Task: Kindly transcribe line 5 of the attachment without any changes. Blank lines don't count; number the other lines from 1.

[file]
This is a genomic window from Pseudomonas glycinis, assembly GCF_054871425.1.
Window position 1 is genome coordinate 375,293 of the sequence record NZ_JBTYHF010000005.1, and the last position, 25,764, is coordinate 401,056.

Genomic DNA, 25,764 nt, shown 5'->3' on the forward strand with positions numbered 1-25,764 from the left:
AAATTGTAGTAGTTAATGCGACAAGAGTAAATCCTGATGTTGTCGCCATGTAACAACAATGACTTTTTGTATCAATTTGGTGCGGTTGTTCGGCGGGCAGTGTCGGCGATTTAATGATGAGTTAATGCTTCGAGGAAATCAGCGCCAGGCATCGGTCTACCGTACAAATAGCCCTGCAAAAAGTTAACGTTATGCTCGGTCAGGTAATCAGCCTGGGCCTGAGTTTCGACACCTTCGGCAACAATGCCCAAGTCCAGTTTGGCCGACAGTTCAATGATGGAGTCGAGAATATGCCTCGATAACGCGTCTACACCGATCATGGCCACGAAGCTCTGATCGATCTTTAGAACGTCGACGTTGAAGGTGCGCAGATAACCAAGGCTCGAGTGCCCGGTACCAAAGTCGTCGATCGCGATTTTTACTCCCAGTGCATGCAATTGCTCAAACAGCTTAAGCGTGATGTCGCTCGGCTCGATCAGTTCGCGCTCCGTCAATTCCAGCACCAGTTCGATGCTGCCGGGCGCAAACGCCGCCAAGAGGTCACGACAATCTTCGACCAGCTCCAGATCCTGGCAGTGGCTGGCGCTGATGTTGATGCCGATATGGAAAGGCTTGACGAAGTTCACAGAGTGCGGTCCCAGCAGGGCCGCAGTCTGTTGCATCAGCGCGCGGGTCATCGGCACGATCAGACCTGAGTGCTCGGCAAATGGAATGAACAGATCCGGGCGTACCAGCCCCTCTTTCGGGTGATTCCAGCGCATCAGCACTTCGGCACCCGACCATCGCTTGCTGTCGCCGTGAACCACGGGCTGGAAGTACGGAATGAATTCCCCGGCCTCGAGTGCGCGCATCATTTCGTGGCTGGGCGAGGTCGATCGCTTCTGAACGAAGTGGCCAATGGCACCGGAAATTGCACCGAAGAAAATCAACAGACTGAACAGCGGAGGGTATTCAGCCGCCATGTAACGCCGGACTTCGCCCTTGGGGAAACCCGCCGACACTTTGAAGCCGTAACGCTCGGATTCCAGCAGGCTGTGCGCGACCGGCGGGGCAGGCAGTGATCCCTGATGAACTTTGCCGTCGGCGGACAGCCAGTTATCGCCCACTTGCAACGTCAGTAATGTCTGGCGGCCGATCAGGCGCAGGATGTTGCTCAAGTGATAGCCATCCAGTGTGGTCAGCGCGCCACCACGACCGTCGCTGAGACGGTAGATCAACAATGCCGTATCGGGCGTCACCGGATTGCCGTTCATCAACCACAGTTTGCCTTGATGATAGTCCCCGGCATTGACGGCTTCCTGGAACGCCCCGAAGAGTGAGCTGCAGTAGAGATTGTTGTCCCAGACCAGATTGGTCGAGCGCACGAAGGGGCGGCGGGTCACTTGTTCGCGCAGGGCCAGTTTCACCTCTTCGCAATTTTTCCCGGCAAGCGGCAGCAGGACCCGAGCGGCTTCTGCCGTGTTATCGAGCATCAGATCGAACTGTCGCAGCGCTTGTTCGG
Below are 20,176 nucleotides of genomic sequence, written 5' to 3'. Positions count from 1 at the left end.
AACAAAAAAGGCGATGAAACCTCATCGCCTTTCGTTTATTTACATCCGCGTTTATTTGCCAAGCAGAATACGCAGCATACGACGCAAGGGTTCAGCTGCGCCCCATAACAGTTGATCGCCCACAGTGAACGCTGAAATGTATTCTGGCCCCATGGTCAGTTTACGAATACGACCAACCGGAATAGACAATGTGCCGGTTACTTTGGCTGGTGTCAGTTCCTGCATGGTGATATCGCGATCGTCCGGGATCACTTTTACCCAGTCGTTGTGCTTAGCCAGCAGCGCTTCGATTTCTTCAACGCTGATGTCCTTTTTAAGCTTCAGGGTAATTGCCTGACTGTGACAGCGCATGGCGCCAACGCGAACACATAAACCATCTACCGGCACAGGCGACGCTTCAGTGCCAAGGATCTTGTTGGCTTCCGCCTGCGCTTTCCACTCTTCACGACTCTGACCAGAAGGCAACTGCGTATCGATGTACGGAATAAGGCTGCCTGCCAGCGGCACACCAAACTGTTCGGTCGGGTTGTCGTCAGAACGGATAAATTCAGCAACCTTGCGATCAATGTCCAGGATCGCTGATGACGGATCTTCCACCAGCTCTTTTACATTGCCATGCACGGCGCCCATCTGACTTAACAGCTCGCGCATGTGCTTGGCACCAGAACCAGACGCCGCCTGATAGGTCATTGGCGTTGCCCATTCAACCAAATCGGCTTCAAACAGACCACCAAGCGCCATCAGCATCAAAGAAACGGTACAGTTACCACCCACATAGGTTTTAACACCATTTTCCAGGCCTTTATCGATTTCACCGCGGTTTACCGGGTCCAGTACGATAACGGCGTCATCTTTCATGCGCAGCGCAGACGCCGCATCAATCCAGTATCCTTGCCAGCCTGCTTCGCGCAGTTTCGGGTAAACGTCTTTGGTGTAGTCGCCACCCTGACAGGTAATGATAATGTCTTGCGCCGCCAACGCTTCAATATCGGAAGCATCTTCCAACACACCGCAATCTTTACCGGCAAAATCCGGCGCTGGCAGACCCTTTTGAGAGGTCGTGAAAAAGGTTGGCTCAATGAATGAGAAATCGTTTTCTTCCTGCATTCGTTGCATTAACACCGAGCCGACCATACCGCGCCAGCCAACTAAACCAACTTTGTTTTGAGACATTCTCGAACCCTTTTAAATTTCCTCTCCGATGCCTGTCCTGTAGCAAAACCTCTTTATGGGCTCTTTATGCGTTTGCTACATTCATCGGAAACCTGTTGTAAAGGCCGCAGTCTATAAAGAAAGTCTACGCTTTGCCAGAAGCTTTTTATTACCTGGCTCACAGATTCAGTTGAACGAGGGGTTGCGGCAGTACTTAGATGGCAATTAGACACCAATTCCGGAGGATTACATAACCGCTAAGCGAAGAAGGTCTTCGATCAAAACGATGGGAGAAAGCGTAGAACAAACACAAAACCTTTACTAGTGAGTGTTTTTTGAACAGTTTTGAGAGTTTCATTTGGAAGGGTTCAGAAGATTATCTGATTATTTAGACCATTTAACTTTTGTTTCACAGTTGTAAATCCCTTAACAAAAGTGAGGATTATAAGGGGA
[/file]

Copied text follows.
Below are 20,176 nucleotides of genomic sequence, written 5' to 3'. Positions count from 1 at the left end.